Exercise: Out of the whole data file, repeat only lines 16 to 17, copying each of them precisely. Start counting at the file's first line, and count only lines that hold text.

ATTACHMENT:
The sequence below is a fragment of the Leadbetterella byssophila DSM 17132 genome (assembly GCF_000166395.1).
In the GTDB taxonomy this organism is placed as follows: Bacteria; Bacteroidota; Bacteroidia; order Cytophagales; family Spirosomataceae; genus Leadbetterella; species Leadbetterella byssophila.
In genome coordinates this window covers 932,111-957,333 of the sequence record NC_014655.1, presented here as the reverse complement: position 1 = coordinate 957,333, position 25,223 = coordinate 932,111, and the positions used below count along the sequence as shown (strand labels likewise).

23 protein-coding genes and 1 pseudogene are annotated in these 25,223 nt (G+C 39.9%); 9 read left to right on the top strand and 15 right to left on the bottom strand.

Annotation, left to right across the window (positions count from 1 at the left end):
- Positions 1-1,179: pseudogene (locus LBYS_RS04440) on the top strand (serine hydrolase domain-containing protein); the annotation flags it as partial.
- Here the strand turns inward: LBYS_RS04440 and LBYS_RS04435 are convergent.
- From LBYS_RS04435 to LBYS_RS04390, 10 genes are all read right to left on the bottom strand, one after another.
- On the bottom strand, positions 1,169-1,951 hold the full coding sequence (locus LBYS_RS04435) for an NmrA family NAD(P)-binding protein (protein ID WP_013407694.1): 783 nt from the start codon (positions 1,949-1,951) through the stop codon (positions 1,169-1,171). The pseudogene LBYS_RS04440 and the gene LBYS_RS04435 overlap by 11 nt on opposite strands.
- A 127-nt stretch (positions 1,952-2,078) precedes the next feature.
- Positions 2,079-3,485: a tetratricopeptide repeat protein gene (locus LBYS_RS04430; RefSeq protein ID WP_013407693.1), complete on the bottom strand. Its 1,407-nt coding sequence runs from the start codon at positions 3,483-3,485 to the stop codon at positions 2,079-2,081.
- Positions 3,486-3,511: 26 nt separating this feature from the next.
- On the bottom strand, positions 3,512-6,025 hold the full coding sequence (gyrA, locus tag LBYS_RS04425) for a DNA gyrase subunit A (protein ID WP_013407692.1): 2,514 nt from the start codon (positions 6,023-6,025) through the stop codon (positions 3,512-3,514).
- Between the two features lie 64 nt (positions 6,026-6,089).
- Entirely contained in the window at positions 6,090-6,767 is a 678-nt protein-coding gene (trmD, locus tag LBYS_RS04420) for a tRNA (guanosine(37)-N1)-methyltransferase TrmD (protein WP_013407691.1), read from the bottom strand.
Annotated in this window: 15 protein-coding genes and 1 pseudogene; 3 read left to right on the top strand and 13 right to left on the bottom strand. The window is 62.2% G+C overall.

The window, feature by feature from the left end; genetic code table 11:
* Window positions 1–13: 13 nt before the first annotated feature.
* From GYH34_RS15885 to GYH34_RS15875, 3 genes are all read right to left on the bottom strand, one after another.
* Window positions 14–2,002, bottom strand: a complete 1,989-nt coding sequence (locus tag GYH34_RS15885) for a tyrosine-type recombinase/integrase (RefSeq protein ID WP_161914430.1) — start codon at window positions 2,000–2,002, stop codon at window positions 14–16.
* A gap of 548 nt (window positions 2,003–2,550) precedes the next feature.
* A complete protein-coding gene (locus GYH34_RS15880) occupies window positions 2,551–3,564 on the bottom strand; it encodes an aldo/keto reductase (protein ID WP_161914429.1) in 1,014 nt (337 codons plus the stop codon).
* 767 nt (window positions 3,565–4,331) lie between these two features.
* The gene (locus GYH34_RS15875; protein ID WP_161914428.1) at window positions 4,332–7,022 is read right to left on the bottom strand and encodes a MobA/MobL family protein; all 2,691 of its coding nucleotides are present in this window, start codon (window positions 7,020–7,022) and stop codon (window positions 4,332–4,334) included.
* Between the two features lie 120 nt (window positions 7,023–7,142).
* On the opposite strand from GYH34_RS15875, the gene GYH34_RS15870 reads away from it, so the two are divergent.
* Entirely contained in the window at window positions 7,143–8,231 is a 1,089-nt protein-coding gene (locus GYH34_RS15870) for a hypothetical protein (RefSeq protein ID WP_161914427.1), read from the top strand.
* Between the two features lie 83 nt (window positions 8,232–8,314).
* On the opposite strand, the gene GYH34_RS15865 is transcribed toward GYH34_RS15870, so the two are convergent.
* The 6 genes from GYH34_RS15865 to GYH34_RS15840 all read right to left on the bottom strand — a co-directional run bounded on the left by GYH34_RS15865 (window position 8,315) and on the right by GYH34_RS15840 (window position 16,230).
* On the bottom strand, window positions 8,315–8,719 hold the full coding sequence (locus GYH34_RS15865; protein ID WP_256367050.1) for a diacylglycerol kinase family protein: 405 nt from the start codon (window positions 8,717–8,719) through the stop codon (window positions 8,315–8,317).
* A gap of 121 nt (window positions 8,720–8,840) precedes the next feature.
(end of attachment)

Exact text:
Annotated in this window: 15 protein-coding genes and 1 pseudogene; 3 read left to right on the top strand and 13 right to left on the bottom strand. The window is 62.2% G+C overall.

The window, feature by feature from the left end; genetic code table 11: